By way of demonstrating the properties of the composite Hanna developed a very satisfyingly formed slipper-esque chair: the low back, one imagines, offers the necessary support, the material, again one supposes, providing the complimentary resilience, while the seat not only neatly conforms to Marcel Breuer’s 1925 demand for an inclination that supports “the upper leg along its full length without the pressure that arises with a flat seating surface”1, but which through the raised rim creates a complete, self-contained, composition which bequeaths the whole a calmness. Yes one could argue, as we always do, that new materials demand new forms, forms which make optimal use of the new material’s properties rather than mimicking those of existing materials; however, in terms of demonstrating some of those properties, and because chairs are objects which we can all instantly understand and relate to, a perfectly valid object for such a project. And a most pleasing one.
Once again staged in Gothenburg’s Frihamnen harbour district and therefore requiring visitors to scale the mighty Götaälvbron bridge in order to view it, or perhaps better put, viewing the exhibition being your reward for having scaled the mighty Götaälvbron bridge, the 2019 HDK Gothenburg Degree Show featured graduation projects from across the school’s Bachelor and Masters programmes, projects invariably with the most improbable names you’ll ever meet, and including works as diverse as, and amongst many, many others, Modularity as an architect for sustainable aesthetics and behavior by Wood Oriented Furniture Design graduate Hampus Roos and which, via a very logical and satisfying construction system, allows not only for the straightforward construction/deconstruction/reconstruction of a formally very pleasing low-back chair, but also a good degree of colour variation through a mix-and-match of woods, and thus for a harmonious disharmony in your public seating; Ida-Luise Stelter’s Living Temporarily which explored collaborative processes in design, which sounds undesirable, we still believe too varied an input from too varied a number of sources leads to a weaker end result, too many cooks definitely tending to spoil the broth, but did produce a prototype for an interesting looking storage object as well as reflections on the management and organisation of such a collaborative process; or Wooden Brutalism in which Nikola Matakovic employed generic aspects of brutalist architecture as the formal basis for a furniture collection, achieving thereby a collection of objects with a charm and strength of character that was most engaging. Then there was Rummet på bordet – The room on the table – by Ceramic’s graduate Alice Noodapera Ramel which, and because we don’t read things properly, we thought was inspired by the compositional processes of Italian music producer, and disco pioneer, Giorgio Moroder. Turns out it was Italian artist Giorgio Morandi. Easy mistake to make………. But nonetheless charming and engaging reflections on table settings as scenery and tableware as components of that composition. And gave us Daft Punk’s Giorgio by Moroder as an earworm for the rest of our time in Gothenburg, and thus sage advice that, “Once you free your mind about a concept of harmony and of music being correct, you can do whatever you want….”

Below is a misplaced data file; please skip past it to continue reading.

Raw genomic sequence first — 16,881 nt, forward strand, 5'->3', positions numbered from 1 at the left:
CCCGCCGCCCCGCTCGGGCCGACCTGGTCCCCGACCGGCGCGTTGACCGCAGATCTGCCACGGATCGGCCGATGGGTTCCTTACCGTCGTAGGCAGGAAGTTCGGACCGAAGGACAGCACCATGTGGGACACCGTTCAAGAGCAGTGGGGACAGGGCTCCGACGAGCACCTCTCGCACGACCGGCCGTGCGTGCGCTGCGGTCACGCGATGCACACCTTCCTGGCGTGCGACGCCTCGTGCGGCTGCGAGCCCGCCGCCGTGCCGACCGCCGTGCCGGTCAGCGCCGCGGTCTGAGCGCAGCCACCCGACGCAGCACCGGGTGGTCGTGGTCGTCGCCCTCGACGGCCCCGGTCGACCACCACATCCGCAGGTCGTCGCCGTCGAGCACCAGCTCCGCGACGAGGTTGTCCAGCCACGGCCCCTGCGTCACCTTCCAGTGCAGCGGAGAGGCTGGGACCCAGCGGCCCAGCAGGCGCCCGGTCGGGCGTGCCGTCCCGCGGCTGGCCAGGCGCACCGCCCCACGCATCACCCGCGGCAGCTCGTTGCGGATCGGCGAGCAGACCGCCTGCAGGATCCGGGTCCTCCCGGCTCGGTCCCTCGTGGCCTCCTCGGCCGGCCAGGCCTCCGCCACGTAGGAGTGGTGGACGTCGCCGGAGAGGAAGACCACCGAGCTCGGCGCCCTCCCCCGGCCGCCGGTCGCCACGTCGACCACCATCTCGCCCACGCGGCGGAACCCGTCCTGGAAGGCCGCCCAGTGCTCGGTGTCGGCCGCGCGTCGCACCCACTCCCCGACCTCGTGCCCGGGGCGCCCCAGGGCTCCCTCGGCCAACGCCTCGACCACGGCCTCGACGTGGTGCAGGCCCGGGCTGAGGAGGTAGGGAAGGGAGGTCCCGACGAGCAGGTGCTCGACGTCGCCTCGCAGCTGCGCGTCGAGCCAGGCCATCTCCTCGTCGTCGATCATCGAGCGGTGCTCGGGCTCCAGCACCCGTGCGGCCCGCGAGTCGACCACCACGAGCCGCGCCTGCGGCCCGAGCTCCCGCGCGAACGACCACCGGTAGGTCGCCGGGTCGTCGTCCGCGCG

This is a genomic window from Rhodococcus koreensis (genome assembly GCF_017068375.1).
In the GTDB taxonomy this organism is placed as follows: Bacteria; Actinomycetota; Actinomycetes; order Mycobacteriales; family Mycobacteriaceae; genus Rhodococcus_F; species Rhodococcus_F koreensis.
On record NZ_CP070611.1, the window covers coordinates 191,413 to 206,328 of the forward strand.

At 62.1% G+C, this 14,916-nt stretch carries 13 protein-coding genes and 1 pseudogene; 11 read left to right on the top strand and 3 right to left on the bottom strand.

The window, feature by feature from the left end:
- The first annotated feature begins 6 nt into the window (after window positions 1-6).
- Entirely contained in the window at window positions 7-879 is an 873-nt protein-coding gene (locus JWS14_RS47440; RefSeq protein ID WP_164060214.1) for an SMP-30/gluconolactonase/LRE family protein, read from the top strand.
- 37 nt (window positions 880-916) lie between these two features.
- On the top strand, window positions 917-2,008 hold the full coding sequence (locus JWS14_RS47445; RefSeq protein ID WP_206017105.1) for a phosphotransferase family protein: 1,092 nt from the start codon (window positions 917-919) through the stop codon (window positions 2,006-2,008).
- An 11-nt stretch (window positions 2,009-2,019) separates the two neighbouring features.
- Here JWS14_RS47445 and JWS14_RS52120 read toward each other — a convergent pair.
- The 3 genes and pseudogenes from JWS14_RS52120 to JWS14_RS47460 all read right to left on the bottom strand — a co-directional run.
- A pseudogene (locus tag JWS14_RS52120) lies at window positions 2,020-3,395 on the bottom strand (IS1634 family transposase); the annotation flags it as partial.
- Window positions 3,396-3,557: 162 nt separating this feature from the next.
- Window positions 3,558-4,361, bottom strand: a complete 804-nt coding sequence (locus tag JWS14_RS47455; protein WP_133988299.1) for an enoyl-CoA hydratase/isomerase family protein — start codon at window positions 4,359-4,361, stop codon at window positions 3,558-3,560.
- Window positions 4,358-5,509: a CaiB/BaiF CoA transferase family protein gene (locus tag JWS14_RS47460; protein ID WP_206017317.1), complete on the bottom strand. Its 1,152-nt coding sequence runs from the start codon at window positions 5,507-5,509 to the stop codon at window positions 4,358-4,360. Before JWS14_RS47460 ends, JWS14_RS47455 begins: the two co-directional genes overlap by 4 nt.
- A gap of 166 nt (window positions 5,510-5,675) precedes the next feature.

An indicator of how society has developed in the past century can be found in the fact that whereas at the start of the 20th century much of the discussion about new developments in terms of the design and production of the objects of our daily use concerned themselves with “machine production vs craft production”, such discussions don’t really exist today, machine production being such an established concept one simply assumes that coming generations of objects will be made by machines. They mustn’t, and certainly craft, and associated understandings of local, slow, production do have many advocates, and advantages; but the advantages machines offer mean they will, in all probability, maintain a primacy. That said, the real 21st century “machine production vs craft production” debate will arguably begin when 3D printing becomes at truly viable option for furniture production, when furniture production becomes not only automated, but (almost) independent of the need for workers. And for all when that involves materials primarily considered the domain of craft, be that ceramics, metals, wood, et al…..
A future alluded to by Wood Oriented Furniture Design graduate Malin Fleen in her graduation project From company to form with sustainability.
Undertaken in cooperation with Finnish yacht builder Baltic Yachts the focus of Malin’s project was materials and production technologies, and for all the use of environmentally responsible materials in furniture production, specifically a linseed based composite.